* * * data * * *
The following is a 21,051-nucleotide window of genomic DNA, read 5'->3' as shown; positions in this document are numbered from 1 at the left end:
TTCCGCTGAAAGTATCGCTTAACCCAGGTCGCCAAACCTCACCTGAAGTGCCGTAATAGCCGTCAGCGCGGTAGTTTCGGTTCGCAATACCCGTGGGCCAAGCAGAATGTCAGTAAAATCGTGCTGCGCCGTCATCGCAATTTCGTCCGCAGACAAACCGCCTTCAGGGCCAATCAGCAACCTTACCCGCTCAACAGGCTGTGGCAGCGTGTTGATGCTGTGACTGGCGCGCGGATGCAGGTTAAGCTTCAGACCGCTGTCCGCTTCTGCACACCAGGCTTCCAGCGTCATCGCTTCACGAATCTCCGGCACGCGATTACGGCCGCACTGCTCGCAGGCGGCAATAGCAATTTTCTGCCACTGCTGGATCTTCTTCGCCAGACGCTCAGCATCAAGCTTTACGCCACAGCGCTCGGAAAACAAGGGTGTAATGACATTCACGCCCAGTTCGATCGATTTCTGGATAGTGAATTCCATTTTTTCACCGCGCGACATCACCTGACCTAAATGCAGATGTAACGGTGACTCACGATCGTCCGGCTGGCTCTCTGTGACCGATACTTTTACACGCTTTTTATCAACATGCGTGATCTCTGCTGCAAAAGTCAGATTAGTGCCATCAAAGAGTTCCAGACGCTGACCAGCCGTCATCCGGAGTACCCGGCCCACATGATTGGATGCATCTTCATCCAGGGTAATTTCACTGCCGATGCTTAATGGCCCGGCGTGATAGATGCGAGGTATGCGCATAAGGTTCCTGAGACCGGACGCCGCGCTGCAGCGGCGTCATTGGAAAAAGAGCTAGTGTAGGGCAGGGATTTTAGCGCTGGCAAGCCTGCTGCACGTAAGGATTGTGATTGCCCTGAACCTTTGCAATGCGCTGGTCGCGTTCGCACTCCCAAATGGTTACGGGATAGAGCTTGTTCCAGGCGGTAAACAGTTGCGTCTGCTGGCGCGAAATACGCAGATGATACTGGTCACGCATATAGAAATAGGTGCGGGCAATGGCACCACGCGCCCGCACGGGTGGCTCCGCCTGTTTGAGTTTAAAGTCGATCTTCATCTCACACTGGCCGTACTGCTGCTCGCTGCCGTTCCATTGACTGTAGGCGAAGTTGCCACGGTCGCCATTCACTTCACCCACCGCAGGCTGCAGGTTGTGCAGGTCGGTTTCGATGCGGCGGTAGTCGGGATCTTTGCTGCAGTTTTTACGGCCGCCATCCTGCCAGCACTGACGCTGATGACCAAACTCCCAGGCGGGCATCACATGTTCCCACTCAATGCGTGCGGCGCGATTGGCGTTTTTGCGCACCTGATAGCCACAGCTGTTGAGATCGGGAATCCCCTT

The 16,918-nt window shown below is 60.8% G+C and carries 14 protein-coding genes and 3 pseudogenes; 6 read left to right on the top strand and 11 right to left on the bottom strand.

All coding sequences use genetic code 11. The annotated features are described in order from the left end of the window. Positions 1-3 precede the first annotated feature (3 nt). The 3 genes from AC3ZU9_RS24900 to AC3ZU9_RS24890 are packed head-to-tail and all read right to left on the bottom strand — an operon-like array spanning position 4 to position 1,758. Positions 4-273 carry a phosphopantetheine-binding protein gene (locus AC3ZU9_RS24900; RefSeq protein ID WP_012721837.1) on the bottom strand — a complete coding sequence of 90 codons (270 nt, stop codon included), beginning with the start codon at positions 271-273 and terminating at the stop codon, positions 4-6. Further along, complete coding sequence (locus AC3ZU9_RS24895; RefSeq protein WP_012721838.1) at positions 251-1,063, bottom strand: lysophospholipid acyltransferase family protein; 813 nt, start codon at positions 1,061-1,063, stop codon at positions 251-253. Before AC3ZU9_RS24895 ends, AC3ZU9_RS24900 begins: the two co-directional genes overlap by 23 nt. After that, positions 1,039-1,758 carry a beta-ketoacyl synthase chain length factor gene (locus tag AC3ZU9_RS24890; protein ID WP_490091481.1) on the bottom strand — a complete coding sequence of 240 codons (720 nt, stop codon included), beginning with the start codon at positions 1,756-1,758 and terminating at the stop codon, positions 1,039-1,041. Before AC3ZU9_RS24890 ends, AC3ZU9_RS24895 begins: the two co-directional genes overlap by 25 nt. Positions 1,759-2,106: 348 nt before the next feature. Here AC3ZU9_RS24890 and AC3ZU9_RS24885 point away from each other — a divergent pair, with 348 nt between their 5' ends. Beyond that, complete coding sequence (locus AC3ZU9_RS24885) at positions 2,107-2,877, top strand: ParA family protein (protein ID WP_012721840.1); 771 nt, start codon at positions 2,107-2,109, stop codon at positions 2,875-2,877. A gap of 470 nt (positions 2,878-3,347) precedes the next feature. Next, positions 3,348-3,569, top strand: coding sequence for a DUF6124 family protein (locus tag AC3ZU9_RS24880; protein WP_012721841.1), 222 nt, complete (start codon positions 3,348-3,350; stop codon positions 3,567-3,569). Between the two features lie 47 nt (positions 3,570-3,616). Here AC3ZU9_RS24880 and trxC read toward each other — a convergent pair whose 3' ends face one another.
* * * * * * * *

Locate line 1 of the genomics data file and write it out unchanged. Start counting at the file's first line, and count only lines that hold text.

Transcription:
The following is a 21,051-nucleotide window of genomic DNA, read 5'->3' as shown; positions in this document are numbered from 1 at the left end: